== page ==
>>>    /lib/libpcre.so.3.12.1
>>>
>>> What we can see from that output is that revserver wants libpcre.so.0 and
>>> we
>>> have libpcre.so.3 so what would a good unix chap do? A symlink to create
>>> an
>>> alias pointing libpcre.so.0 to libpcre.so.3:
>>>
>>>    sudo ln -s /lib/libpcre.so.3 /lib/libpcre.so.0
>>>
>>> This creates the symbolic link and now:
>>>
>>>    ldd ./revserver
>>>
>>>    linux-gate.so.1 =>  (0x00939000)
>>>    libdl.so.2 => /lib/tls/i686/cmov/libdl.so.2 (0x005dc000)
>>>    libm.so.6 => /lib/tls/i686/cmov/libm.so.6 (0x00bac000)
>>>    libstdc++.so.6 => /usr/lib/libstdc++.so.6 (0x00cf5000)
>>>    libpcre.so.0 => /lib/libpcre.so.0 (0x00e91000)
>>>    ...
>>>
>>> Now you see that the engine is happy and found all its required libs. Let
>>> us
>>> create a simple revserver page named test.irev with the following content:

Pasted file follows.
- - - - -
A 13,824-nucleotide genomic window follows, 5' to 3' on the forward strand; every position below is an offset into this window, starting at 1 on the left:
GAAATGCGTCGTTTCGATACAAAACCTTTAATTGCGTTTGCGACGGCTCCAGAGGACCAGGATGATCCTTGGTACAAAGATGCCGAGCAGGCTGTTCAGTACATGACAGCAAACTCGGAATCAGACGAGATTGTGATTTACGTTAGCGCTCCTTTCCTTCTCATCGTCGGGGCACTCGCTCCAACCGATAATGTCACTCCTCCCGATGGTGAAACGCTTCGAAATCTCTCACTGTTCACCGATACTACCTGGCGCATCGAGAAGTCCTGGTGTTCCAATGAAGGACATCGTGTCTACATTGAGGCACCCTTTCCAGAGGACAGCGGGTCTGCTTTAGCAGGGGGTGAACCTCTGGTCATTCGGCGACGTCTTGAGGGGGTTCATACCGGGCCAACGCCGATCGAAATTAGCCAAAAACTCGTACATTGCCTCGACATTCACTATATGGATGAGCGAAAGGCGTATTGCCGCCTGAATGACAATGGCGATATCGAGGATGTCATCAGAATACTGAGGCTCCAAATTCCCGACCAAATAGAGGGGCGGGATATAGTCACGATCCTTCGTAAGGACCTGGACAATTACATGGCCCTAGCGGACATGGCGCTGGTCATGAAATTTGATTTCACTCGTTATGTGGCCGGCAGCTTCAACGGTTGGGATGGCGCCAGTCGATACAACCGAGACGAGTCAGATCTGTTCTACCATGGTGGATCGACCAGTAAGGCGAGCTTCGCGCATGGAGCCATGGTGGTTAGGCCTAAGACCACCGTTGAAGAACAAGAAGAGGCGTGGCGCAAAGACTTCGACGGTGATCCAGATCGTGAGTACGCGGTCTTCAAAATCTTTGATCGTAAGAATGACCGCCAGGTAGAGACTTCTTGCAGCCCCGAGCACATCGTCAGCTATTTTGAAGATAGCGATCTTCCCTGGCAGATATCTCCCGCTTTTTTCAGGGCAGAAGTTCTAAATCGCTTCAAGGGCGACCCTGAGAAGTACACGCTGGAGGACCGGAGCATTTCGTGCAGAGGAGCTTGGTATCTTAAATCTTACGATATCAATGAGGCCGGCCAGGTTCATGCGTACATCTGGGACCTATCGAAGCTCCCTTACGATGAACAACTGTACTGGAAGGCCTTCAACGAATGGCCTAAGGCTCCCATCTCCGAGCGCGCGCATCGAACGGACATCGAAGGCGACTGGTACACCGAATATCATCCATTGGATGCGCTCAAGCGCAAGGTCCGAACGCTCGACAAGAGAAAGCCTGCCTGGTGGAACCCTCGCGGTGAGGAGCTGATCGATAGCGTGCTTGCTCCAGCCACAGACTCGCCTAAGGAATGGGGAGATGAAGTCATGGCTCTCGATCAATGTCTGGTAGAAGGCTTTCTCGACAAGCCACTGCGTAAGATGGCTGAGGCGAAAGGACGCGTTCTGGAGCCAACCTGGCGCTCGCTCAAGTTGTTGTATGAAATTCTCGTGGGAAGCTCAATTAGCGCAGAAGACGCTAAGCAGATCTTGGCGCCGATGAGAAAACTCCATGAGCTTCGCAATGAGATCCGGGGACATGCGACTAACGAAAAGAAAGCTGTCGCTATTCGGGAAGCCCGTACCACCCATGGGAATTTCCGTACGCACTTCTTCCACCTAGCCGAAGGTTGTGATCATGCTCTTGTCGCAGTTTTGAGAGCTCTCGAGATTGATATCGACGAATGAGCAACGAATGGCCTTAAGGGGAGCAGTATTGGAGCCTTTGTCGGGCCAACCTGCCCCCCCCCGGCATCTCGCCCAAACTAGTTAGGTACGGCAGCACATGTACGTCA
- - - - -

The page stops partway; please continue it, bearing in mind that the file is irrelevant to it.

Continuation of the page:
>>>
>>>    <?rev
>>>
>>>      put "hello world from revserver" && the version && the buildnumber &
>>> cr
>>>
>>>    ?>
>>>
>>> Now when we run it from the terminal:
>>>
>>>    ./revserver test.irev
>>>
>>>    hello world from revserver 3.5.0 860
>>>
>>> Hope this little piece here shows you that with some unix trick you can
>>> put
>>> your engines to work. Remember Linux Administration is 50% Symlinking like
>>> mad, 25% reading logs and 25% faith.
>>>
>>> :D
>>>
>>> Oh, you can do the same thing under mac os x with "otool" instead of
>>> "ldd".
>>>
>>> Andre "I will symlink you into submission" Garzia
>>>
>>
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>
>
>
> --
> http://www.andregarzia.com All We Do Is Code.